What’s the difference between a run-on sentence and a long sentence? A run-on is usually long, but a long sentence is not necessarily a run-on. A run-on sentence is grammatically incorrect. It is comprised of two or more independent clauses that are not separated by a conjunction or punctuation.
Here are some examples:
I am a teacher I am also a writer I love to swim.
I wanted to visit the Eifel Tower while I was in Paris, but I decided not to when I saw how tall it is since I suffer from acrophobia.
Without a comma or conjunctions, the two sentences are no more than thoughts strung together. Here they are written correctly:
I am a teacher and a writer, and I love to swim.
I wanted to visit the Eifel Tower while in Paris, but I decided not to when I saw how tall it was. I suffer from acrophobia.
Here’s how a great passage would become a run-on sentence if the punctuation and the conjunction “or” were removed. Sherlock Holmes spoke it in Arthur Conan Doyle’s story, “The Adventures of the Creeping Man.”
"My line of thoughts about dogs is analogous a dog reflects the family life whoever saw a frisky dog in a gloomy family a sad dog in a happy one snarling people have snarling dogs dangerous people have dangerous ones and their passing moods may reflect the passing moods of others."
Thankfully it was written:
"My line of thoughts about dogs is analogous. A dog reflects the family life. Whoever saw a frisky dog in a gloomy family, or a sad dog in a happy one? Snarling people have snarling dogs, dangerous people have dangerous ones. And their passing moods may reflect the passing moods of others."
Long sentences should be written with a stylistic purpose, and if done so, can be literary works of art. Here are some of my favorites:
“Its vanished trees, the trees that had made way for Gatsby’s house, had once pandered in whispers to the last and greatest of all human dreams; for a transitory enchanted moment man must have held his breath in the presence of this continent, compelled into an aesthetic contemplation he neither understood nor desired, face to face for the last time in history with something commensurate to his capacity for wonder.”—The Great Gatsby by F. Scott Fitzgerald
“It was the best of times, it was the worst of times, it was the age of wisdom, it was the age of foolishness, it was the epoch of belief, it was the epoch of incredulity, it was the season of Light, it was the season of Darkness, it was the spring of hope, it was the winter of despair, we had everything before us, we had nothing before us, we were all going direct to Heaven, we were all going direct the other way—in short, the period was so far like the present period, that some of its noisiest authorities insisted on its being received, for good or for evil, in the superlative degree of comparison only.”--A Tale of Two Cities by Charles Dickens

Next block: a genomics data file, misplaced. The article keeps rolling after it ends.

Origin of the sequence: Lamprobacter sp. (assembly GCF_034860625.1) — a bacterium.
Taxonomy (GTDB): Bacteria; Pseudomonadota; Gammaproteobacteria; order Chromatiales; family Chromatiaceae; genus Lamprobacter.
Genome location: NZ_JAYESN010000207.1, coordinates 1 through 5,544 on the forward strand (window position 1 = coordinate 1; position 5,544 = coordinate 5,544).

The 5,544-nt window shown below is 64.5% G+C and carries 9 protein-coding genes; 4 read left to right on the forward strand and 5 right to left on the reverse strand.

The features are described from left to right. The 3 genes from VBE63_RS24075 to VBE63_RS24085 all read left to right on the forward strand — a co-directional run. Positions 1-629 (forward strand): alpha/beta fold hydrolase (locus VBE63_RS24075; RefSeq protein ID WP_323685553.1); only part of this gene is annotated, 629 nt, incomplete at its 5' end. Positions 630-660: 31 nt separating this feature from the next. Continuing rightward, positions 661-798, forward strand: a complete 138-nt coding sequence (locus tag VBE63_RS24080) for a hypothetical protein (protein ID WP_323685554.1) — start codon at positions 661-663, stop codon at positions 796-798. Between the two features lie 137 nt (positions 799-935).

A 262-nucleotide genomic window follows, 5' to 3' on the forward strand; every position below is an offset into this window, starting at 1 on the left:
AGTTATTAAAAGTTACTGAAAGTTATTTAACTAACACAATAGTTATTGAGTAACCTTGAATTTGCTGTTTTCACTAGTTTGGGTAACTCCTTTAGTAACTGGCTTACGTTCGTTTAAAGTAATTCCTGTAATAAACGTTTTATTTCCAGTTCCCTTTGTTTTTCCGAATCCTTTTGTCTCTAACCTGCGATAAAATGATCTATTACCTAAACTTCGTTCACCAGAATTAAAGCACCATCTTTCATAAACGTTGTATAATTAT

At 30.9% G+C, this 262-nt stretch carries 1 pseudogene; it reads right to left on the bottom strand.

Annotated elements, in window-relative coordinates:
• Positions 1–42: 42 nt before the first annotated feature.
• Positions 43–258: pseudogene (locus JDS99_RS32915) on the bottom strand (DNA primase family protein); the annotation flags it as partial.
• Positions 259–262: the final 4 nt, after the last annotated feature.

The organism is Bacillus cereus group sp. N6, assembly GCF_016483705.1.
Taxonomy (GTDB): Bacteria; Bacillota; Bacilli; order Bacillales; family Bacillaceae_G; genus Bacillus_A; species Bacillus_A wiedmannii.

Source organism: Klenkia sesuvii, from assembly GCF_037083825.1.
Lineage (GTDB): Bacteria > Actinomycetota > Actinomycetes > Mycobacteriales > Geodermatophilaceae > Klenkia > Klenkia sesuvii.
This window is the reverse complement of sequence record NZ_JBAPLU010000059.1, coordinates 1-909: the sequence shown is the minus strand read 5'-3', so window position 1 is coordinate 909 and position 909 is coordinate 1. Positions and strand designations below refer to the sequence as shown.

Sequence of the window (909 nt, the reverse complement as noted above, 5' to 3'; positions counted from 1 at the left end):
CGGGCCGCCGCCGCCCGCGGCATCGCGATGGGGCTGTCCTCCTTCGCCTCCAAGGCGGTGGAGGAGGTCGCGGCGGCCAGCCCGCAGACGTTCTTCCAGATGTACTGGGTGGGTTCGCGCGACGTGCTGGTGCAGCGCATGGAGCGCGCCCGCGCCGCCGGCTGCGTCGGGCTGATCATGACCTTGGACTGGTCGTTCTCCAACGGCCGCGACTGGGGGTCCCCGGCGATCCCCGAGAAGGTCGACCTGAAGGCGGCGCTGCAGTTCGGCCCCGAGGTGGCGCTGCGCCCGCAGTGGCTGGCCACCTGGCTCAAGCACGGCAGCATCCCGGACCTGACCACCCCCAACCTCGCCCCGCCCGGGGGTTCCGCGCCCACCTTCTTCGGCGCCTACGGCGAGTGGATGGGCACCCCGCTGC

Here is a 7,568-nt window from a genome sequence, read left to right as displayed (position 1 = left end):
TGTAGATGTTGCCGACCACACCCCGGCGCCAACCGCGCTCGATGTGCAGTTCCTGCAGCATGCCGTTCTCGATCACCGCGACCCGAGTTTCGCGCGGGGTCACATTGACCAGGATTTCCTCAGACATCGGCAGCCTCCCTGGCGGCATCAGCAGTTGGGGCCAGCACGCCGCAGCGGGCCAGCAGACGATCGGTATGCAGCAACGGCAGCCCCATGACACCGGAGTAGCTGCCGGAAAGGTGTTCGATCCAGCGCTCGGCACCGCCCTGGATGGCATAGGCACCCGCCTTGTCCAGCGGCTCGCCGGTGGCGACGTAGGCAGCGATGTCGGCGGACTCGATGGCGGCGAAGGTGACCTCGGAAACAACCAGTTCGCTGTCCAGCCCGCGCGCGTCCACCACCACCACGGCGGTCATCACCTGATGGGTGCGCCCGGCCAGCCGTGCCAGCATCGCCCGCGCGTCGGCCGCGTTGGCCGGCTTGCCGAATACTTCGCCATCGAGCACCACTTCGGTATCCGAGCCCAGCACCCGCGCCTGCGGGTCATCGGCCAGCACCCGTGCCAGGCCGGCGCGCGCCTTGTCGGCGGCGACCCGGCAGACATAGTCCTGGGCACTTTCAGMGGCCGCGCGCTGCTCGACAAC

You might have recently seen this well-crafted long sentence, since it’s been making the Facebook circuit. It’s English journalist and author, Bernard Levin’s, classic piece, On Quoting Shakespeare.
“If you cannot understand my argument, and declare ``It's Greek to me'', you are quoting Shakespeare; if you claim to be more sinned against than sinning, you are quoting Shakespeare; if you recall your salad days, you are quoting Shakespeare; if you act more in sorrow than in anger; if your wish is farther to the thought; if your lost property has vanished into thin air, you are quoting Shakespeare; if you have ever refused to budge an inch or suffered from green-eyed jealousy, if you have played fast and loose, if you have been tongue-tied, a tower of strength, hoodwinked or in a pickle, if you have knitted your brows, made a virtue of necessity, insisted on fair play, slept not one wink, stood on ceremony, danced attendance (on your lord and master), laughed yourself into stitches, had short shrift, cold comfort or too much of a good thing, if you have seen better days or lived in a fool's paradise—why, be that as it may, the more fool you , for it is a foregone conclusion that you are (as good luck would have it) quoting Shakespeare; if you think it is early days and clear out bag and baggage, if you think it is high time and that that is the long and short of it, if you believe that the game is up and that truth will out even if it involves your own flesh and blood, if you lie low till the crack of doom because you suspect foul play, if you have your teeth set on edge (at one fell swoop) without rhyme or reason, then—to give the devil his due—if the truth were known (for surely you have a tongue in your head) you are quoting Shakespeare; even if you bid me good riddance and send me packing, if you wish I was dead as a door-nail, if you think I am an eyesore, a laughing stock, the devil incarnate, a stony-hearted villain, bloody-minded or a blinking idiot, then—by Jove! O Lord! Tut tut! For goodness' sake! What the dickens! But me no buts!—it is all one to me, for you are quoting Shakespeare.”